Today, Gov. Andy Beshear declared a state of emergency ahead of an arctic front that is expected to bring a flash freeze and severely cold temperatures, with rain changing to snow Thursday night across much of the Commonwealth. Temperatures may stay below freezing through the Christmas holiday and into early next week.
“Flash freeze is a big concern, and it will lead to dangerous road conditions,” Beshear said. “If you are traveling for Christmas, please plan to arrive at your destination by midday Thursday. After floods, tornadoes, ice storms and everything else we have faced, we don’t want to lose anyone to this weather front. Please make a plan and get prepared, and make a list of people you need to check in on, especially during this Christmas holiday.”
If you are traveling over the weekend, visit here for snow and ice resources, like priority route maps, tips and highway district updates.
The front is also expected to produce wind gusts of 40 to 50 mph on Friday and wind chills could reach minus 10 to minus 26 degrees Fahrenheit on Saturday. The front is expected to affect travel, and other impacts may include broken waterlines, power outages and damage to public infrastructure and private properties.
Beshear said his administration has been in contact with county officials to help open warming centers for local residents in need. The Governor also asked Kentuckians to make a plan to have a backup heat source in place and to make a vehicle kit.
The Governor also activated the state’s price gouging laws to protect families from grossly overpriced goods and services. With the state of emergency in place, consumers in the commonwealth can report price gouging to the Office of the Attorney General and under state law, price gougers can be held accountable.
Kentucky Emergency Management (KYEM), the Kentucky Transportation Cabinet (KYTC), Kentucky State Police (KSP) and the Kentucky National Guard are all taking steps to prepare for the weather.
KYEM Director Jeremy Slinker talked about being weather-aware and the work to help those in Eastern Kentucky and warned about the dangers of carbon monoxide poisoning and hypothermia.
“In the event of a power outage, never use a generator indoors,” Director Slinker said. “Place the generator a safe distance from the home – at least 10 to 15 feet. Please use carbon monoxide detectors and smoke detectors. With these sub-zero temperatures, we also need people to dress in layers, as hypothermia is a real threat. And please take time to protect pets and livestock, which are also at threat.”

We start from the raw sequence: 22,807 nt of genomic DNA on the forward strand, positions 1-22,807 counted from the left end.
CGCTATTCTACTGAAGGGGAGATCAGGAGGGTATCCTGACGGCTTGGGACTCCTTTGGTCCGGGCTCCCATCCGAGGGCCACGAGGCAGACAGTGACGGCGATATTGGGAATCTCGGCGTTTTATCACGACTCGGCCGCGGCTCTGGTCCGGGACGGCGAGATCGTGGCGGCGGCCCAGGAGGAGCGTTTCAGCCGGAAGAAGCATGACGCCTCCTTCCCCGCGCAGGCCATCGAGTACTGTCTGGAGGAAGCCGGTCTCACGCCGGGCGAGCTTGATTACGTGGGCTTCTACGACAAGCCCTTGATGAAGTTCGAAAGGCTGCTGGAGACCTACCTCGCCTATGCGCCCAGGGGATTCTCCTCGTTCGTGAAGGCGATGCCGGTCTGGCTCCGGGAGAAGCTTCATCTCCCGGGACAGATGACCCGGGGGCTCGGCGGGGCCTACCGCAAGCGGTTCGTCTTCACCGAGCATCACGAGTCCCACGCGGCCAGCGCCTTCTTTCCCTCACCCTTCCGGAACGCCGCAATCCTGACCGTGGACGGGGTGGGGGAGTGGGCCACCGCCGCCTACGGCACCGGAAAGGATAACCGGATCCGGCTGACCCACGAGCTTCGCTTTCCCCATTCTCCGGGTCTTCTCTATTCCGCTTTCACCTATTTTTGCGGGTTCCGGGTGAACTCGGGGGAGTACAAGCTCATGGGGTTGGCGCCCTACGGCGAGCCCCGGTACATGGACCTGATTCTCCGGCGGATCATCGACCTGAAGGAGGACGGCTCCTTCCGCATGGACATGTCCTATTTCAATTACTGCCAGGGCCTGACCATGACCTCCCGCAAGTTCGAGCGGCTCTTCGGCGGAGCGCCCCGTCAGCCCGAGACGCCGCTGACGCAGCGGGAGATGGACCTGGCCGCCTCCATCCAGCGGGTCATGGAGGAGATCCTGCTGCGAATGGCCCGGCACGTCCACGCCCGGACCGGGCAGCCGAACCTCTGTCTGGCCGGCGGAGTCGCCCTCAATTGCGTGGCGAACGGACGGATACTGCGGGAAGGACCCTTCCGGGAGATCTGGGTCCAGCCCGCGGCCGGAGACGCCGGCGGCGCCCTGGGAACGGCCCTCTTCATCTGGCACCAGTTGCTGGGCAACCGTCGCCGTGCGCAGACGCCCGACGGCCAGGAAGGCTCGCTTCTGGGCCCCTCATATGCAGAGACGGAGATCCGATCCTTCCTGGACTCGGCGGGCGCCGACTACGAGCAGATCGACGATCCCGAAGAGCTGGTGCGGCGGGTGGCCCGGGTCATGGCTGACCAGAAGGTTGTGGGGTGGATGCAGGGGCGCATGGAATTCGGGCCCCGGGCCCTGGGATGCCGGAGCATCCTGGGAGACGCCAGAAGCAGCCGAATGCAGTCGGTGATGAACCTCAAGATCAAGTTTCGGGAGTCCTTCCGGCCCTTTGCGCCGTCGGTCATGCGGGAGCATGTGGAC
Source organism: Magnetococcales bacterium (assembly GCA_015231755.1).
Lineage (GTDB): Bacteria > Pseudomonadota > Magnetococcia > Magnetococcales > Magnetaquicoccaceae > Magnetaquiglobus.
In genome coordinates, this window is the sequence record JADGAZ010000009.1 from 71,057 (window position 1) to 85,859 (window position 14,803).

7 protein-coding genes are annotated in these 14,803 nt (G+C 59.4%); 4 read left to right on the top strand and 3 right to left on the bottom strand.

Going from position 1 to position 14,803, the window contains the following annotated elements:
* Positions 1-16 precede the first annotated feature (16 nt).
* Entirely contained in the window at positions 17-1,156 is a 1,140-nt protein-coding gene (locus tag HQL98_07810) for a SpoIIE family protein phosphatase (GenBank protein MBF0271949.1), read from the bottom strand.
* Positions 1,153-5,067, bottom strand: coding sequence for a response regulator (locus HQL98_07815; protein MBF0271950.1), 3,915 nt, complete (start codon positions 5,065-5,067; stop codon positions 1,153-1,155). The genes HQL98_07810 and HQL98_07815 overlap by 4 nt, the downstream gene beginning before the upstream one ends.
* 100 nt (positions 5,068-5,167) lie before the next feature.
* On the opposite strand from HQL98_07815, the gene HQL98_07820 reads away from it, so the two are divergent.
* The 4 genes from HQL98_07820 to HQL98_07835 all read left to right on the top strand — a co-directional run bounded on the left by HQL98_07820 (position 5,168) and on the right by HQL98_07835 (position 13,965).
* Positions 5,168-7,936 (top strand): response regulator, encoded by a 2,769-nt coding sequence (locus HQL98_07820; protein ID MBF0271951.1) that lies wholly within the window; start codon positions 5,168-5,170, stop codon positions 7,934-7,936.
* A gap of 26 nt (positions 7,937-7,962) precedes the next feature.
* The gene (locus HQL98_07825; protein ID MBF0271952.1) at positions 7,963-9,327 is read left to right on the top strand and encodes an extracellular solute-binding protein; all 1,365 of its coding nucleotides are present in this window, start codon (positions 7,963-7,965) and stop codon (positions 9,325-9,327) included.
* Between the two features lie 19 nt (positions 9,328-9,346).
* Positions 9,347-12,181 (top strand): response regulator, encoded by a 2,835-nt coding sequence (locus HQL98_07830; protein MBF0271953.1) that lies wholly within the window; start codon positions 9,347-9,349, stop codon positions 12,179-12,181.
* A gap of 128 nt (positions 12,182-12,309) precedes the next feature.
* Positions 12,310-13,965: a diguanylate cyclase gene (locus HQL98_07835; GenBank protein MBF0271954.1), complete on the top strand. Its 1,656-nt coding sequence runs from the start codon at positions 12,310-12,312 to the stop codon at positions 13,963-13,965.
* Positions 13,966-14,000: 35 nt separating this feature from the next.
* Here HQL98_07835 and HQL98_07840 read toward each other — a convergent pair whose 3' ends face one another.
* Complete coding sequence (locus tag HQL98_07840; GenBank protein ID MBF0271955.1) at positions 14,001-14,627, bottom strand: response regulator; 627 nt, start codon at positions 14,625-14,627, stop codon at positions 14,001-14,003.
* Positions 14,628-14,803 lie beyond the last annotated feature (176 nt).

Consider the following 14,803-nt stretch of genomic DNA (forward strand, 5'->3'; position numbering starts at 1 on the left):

Weather preparedness information and tips are provided on the KYEM website.
KYTC Secretary Jim Gray said that a fleet of 1,365 state-owned and contracted plow trucks are available to be deployed across Kentucky. The cabinet has stockpiled over 300,000 tons of salt, nearly 1 million gallons of brine for anti-icing efforts and more than 1 million gallons of calcium chloride, an additive to salt for deicing.
“Our forces are prepped with stocked supplies and equipment to respond to winter weather threats and they will be on alert through the holiday weekend,” said Secretary Gray. “With high winds, downed trees are possible, so they’re prepared to help clear roads of debris. Safe roads take everyone’s cooperation, so I urge Kentuckians to stay weather alert by monitoring weather forecasts, checking traffic on a navigational app like WAZE or goky.ky.gov, altering travel plans to avoid driving when conditions are at their worst and giving yourself plenty of time to get to your destination.”
KSP has developed a list of items motorists should place in their vehicles before the weather sets in. This includes a winter weather kit with a cell phone charger, blankets, first-aid kit, jumper cables, windshield scraper, collapsible shovel and a flashlight with extra batteries.
“Kentuckians, wear your seat belts, slow down, leave more space between cars and prep your car with the necessary supplies in the event you become stranded,” said KSP Commissioner Phillip Burnett Jr. “KSP and other emergency personnel are ready and available to respond during this upcoming winter storm, but we strongly encourage everyone to stay home when possible. If you must drive and experience a wreck or become stuck on the roadways, please be patient. Depending on the amount of winter weather the commonwealth receives and the number of roadway closures, emergency personnel may become very busy.”
In addition to the roadway reminders, KSP is asking citizens to refrain from dialing 911 to obtain road and weather conditions. KSP will use Facebook, Twitter and their website to share winter weather updates.